The chart below may, at first sight, look a little complicated but all it shows is Europe’s profit cycles of the last 40 years. Analysts from UBS have rebased at zero real earnings per share for each of the four completed cycles – starting just after the previous cycle troughed and continuing upwards and then down again as it heads to its own low – as well as the current cycle, which began in 2010.
This chart is useful as it provides some historical context for a series of events investors are more used to living quarter by quarter or year by year. The reality, however, is that profit cycles last a lot longer than that and indeed, as the chart shows, over the last four decades no profit cycle has lasted less than six and a half years.
So we are almost three years into the current cycle and, yes, profits do appear to be weakening. However, the interesting thing about the four completed cycles is that while they are all different, there is a familiar look to them too. To a greater or lesser extent, they all track up from the bottom left corner of the chart towards the top right before dropping back down again – as cycles do.
Many investors seem more interested in short-term movements than longer-term trends yet surely you can have more confidence when trying to predict the latter. Every cycle in this chart may be different yet, as Mark Twain is supposed to have said, while history may not repeat itself, it does rhyme. The opening phase of the current cycle does not look much like 2003/09 but it does bear more than a passing resemblance to 1973/81.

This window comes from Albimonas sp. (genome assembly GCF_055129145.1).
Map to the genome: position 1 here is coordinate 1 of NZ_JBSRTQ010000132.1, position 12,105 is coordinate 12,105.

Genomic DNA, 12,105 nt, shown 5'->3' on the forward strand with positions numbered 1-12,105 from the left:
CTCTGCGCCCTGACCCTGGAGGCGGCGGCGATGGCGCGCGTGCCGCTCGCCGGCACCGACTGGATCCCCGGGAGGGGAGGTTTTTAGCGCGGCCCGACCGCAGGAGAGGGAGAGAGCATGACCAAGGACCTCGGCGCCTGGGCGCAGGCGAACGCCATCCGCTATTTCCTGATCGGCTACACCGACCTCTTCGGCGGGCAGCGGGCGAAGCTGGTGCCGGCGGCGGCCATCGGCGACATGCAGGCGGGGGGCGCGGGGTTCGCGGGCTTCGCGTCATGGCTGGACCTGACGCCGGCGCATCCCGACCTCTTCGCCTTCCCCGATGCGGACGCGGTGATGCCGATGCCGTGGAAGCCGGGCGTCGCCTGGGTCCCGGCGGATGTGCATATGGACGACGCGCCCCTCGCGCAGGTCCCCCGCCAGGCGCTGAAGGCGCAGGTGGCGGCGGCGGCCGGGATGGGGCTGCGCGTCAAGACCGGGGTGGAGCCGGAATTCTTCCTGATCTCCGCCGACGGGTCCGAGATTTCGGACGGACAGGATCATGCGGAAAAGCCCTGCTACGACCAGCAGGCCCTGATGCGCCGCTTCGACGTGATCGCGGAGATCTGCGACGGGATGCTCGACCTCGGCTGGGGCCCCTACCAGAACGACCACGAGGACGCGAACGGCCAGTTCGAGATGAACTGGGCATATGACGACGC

Certainly there are reasons to believe profits might come under pressure in the short term but profits are made up of very many different parts of the economy. Some of these are already very low and therefore have the opportunity to go up while some are very high and, frankly, look like they will come down over time.
Ultimately, there is nothing about the current cycle that would appear to be completely out of kilter with anything we have seen before. That is not to say profits will not drop further down over the next year or that this cycle will not end up looking slightly different from – or even worse than – 1973/81 but it does seem a bit churlish to ignore this chart completely.
When looking at businesses, we genuinely take a five-year investment view and part of our reason for doing so is we would rather call the longer-term trends than any short-term swing. There are businesses we own – for example, high street retailers, UK construction and house-building – where profits are pretty poor but have seen some improvement and we do not believe the cycle has ended just yet. History looks to be rhyming once again – and certainly sounding more in-tune than the ‘this-time-it’s-different’ crowd.